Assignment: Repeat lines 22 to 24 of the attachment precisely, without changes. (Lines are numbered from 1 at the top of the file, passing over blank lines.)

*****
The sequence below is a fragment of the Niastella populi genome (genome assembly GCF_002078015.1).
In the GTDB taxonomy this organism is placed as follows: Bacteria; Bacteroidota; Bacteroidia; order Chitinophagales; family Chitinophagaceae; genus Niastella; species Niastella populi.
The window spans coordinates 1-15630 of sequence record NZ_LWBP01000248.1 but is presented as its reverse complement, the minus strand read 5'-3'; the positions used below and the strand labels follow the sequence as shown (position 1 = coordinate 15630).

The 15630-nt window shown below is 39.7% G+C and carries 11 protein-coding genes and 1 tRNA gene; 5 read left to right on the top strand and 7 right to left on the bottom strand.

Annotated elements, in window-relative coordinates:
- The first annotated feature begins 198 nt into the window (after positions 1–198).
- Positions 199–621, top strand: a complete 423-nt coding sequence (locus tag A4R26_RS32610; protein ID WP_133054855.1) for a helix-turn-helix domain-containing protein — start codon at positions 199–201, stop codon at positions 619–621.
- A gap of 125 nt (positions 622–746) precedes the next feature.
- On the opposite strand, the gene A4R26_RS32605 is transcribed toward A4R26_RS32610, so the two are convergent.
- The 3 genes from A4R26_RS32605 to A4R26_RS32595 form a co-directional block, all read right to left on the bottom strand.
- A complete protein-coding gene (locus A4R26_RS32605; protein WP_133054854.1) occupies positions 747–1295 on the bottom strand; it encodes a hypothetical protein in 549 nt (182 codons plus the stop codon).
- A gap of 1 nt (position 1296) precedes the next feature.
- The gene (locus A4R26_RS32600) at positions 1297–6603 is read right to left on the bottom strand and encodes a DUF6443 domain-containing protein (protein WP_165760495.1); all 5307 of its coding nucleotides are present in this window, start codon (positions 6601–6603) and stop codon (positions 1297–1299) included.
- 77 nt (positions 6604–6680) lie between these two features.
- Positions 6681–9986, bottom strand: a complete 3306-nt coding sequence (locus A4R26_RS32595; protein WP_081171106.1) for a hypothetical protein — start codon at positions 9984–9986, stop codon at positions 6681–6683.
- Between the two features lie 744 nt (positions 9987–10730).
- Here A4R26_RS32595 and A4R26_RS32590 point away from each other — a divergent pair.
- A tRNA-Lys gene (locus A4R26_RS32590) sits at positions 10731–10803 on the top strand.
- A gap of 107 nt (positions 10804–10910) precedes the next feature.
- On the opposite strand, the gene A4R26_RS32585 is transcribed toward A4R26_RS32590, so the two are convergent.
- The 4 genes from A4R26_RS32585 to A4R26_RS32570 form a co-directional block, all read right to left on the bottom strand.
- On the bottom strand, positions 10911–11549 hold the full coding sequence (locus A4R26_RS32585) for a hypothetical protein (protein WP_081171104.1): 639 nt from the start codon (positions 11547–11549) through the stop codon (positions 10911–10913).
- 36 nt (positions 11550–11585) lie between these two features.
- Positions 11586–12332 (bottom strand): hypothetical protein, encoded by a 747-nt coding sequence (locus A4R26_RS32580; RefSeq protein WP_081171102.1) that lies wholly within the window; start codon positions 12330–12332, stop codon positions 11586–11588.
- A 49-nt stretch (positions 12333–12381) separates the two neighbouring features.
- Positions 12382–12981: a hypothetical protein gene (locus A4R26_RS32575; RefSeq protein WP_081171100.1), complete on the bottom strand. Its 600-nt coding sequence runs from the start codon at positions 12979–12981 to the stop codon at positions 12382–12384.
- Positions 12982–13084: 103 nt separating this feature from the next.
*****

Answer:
- On the bottom strand, positions 10911–11549 hold the full coding sequence (locus A4R26_RS32585) for a hypothetical protein (protein WP_081171104.1): 639 nt from the start codon (positions 11547–11549) through the stop codon (positions 10911–10913).
- 36 nt (positions 11550–11585) lie between these two features.
- Positions 11586–12332 (bottom strand): hypothetical protein, encoded by a 747-nt coding sequence (locus A4R26_RS32580; RefSeq protein WP_081171102.1) that lies wholly within the window; start codon positions 12330–12332, stop codon positions 11586–11588.